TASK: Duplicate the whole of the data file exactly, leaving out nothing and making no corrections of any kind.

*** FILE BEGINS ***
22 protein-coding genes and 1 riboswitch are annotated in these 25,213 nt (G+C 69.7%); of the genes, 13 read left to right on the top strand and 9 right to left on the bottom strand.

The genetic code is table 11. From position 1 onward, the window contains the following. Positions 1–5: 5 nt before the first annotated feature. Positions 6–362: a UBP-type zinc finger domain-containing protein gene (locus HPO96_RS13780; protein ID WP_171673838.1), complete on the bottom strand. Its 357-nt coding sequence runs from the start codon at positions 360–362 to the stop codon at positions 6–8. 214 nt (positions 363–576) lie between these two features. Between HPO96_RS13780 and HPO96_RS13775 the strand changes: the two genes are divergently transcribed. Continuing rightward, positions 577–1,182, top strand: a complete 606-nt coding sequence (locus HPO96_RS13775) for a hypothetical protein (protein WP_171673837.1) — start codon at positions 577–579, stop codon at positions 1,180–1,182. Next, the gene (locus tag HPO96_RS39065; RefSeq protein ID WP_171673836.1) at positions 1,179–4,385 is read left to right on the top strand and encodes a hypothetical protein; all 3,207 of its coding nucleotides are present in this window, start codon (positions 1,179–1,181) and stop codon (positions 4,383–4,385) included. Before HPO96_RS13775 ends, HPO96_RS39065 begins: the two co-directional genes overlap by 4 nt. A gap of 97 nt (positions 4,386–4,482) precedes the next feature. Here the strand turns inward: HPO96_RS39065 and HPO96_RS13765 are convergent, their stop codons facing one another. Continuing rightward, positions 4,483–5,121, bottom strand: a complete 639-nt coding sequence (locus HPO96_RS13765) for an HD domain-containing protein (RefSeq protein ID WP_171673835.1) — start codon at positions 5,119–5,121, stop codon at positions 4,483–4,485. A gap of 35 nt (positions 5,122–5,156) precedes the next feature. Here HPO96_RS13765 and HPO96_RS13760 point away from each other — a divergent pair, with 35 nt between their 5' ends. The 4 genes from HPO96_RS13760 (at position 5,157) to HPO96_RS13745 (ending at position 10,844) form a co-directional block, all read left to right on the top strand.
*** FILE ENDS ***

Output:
22 protein-coding genes and 1 riboswitch are annotated in these 25,213 nt (G+C 69.7%); of the genes, 13 read left to right on the top strand and 9 right to left on the bottom strand.

The genetic code is table 11. From position 1 onward, the window contains the following. Positions 1–5: 5 nt before the first annotated feature. Positions 6–362: a UBP-type zinc finger domain-containing protein gene (locus HPO96_RS13780; protein ID WP_171673838.1), complete on the bottom strand. Its 357-nt coding sequence runs from the start codon at positions 360–362 to the stop codon at positions 6–8. 214 nt (positions 363–576) lie between these two features. Between HPO96_RS13780 and HPO96_RS13775 the strand changes: the two genes are divergently transcribed. Continuing rightward, positions 577–1,182, top strand: a complete 606-nt coding sequence (locus HPO96_RS13775) for a hypothetical protein (protein WP_171673837.1) — start codon at positions 577–579, stop codon at positions 1,180–1,182. Next, the gene (locus tag HPO96_RS39065; RefSeq protein ID WP_171673836.1) at positions 1,179–4,385 is read left to right on the top strand and encodes a hypothetical protein; all 3,207 of its coding nucleotides are present in this window, start codon (positions 1,179–1,181) and stop codon (positions 4,383–4,385) included. Before HPO96_RS13775 ends, HPO96_RS39065 begins: the two co-directional genes overlap by 4 nt. A gap of 97 nt (positions 4,386–4,482) precedes the next feature. Here the strand turns inward: HPO96_RS39065 and HPO96_RS13765 are convergent, their stop codons facing one another. Continuing rightward, positions 4,483–5,121, bottom strand: a complete 639-nt coding sequence (locus HPO96_RS13765) for an HD domain-containing protein (RefSeq protein ID WP_171673835.1) — start codon at positions 5,119–5,121, stop codon at positions 4,483–4,485. A gap of 35 nt (positions 5,122–5,156) precedes the next feature. Here HPO96_RS13765 and HPO96_RS13760 point away from each other — a divergent pair, with 35 nt between their 5' ends. The 4 genes from HPO96_RS13760 (at position 5,157) to HPO96_RS13745 (ending at position 10,844) form a co-directional block, all read left to right on the top strand.